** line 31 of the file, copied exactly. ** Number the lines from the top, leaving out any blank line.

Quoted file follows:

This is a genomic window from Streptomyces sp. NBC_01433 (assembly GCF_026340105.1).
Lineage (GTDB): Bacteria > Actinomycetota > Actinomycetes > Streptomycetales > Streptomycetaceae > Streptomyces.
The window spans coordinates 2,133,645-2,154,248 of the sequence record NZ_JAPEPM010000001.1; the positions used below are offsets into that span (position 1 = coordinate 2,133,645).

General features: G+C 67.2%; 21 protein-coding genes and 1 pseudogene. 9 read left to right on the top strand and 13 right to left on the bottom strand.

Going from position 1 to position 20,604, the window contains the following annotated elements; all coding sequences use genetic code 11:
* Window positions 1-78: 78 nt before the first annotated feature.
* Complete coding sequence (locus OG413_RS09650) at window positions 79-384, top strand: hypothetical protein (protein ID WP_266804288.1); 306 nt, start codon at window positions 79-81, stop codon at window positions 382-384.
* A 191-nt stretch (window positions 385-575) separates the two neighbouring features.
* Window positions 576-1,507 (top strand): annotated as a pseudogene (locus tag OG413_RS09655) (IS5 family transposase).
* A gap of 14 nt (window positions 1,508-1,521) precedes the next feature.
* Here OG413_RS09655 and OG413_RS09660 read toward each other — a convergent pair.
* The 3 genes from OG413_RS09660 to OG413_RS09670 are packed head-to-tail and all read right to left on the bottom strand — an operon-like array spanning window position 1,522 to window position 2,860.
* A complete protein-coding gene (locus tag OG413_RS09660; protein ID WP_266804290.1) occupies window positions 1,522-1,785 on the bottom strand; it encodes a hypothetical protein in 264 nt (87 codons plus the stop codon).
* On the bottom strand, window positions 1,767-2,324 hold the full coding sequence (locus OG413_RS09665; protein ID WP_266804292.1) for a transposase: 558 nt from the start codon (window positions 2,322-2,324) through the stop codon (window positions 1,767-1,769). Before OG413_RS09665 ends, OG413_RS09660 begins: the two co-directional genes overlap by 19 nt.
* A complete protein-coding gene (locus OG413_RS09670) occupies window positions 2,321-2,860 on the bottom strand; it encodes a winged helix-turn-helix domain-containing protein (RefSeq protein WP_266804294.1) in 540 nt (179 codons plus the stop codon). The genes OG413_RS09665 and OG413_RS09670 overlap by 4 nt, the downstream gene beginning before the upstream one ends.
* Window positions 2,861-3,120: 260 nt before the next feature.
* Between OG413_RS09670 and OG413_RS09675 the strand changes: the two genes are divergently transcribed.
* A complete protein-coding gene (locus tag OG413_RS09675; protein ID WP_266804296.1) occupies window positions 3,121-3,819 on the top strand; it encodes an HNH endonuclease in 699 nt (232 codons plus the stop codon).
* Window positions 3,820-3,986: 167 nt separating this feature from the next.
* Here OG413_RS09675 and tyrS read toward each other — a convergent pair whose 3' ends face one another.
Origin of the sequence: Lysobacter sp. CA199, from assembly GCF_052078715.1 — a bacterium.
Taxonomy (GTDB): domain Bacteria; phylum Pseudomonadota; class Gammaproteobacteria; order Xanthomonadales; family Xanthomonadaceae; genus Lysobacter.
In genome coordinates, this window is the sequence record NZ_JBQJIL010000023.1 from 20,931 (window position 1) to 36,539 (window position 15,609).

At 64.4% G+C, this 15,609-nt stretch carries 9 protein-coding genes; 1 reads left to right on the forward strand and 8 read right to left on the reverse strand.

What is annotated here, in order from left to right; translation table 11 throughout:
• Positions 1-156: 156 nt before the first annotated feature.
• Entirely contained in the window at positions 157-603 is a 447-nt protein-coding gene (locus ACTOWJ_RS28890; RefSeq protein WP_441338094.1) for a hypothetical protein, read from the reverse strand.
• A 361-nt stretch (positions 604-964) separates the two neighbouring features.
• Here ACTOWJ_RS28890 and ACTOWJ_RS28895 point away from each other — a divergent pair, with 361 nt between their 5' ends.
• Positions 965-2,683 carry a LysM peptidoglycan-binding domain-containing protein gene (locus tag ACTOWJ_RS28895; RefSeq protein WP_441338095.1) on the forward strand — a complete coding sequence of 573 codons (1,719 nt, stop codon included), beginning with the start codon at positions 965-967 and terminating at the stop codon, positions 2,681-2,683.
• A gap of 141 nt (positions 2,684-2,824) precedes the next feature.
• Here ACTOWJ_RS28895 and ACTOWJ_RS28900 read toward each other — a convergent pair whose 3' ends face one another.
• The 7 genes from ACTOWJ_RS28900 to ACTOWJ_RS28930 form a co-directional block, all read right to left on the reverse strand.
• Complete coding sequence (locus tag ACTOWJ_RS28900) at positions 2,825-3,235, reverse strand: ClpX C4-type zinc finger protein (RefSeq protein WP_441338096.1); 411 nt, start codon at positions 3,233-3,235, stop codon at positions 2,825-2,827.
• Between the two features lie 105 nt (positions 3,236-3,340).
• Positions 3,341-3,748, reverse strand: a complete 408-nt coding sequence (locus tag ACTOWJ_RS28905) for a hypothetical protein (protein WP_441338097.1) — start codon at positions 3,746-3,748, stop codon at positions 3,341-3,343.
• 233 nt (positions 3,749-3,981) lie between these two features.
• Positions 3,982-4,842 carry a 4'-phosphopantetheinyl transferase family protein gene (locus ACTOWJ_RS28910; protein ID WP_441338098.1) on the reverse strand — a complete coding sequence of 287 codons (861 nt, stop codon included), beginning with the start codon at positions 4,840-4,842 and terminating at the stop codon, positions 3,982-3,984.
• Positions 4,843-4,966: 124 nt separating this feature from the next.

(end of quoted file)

• A gap of 141 nt (positions 2,684-2,824) precedes the next feature.